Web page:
Workload management for EJB containers can be performed by configuring the Web container and EJB containers on separate application servers. Multiple application servers with the EJB containers can be clustered, enabling the distribution of EJB requests between the EJB containers
In this configuration, EJB client requests are routed to available EJB containers in a round-robin fashion based on assigned server weights. The EJB clients can be servlets operating within a Web container, stand-alone Java programs using RMI/IIOP, or other EJBs.
The server-weighted, round-robin routing policy ensures a distribution based on the set of server weights that have been assigned to the members of a cluster. For example, if all servers in the cluster have the same weight, the expected distribution for the cluster is that all servers receive the same number of requests. If the weights for the servers are not equal, the distribution mechanism sends more requests to the higher weight value servers than the lower weight value servers. The policy ensures the desired distribution based on the weights assigned to the cluster members.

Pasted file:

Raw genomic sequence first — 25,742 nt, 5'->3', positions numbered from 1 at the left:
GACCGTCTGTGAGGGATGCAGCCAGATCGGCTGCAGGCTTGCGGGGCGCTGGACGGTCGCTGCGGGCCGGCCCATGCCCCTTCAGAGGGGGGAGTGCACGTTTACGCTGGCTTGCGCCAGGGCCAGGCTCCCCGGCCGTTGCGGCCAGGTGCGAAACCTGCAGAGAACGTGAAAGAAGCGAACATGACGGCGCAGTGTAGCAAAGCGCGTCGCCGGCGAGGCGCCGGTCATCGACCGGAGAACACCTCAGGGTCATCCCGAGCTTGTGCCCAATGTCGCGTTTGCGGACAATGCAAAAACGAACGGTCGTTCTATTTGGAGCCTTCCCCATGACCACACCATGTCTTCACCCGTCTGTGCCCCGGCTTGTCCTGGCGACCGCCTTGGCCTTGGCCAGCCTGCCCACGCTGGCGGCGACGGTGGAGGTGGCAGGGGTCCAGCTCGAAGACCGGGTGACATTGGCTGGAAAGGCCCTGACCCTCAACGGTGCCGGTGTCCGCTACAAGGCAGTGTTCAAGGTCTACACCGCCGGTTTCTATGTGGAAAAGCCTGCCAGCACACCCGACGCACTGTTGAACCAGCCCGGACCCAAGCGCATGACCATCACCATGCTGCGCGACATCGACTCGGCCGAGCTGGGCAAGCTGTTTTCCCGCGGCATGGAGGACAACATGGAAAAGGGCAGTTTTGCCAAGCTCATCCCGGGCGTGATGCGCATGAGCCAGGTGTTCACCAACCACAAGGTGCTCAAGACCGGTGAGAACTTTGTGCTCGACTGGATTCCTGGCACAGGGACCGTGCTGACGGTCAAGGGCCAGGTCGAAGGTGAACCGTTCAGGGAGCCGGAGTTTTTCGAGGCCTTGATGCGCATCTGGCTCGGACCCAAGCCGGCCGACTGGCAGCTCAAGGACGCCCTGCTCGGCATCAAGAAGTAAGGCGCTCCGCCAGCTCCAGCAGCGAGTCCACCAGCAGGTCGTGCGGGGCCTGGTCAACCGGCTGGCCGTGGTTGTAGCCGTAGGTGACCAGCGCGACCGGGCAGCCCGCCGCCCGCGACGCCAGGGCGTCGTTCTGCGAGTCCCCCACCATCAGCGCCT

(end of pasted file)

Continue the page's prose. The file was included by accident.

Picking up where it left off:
You can also choose to have requests sent to the node on which the client resides as the preferred routing. In this case, only cluster members on that node are chosen (using the round-robin weight method). Cluster members on remote nodes are chosen only if a local server is not available.
When planning for clustering, determine the number of application servers and
their physical location. Determine the server weights to assign for application servers based on considerations such as system stability and speed. When creating the cluster, consider using the prefer local setting to ensure that when a client (for example, a servlet) calls an EJB, WLM will attempt to select the EJB on the same system as the client, eliminating network communication.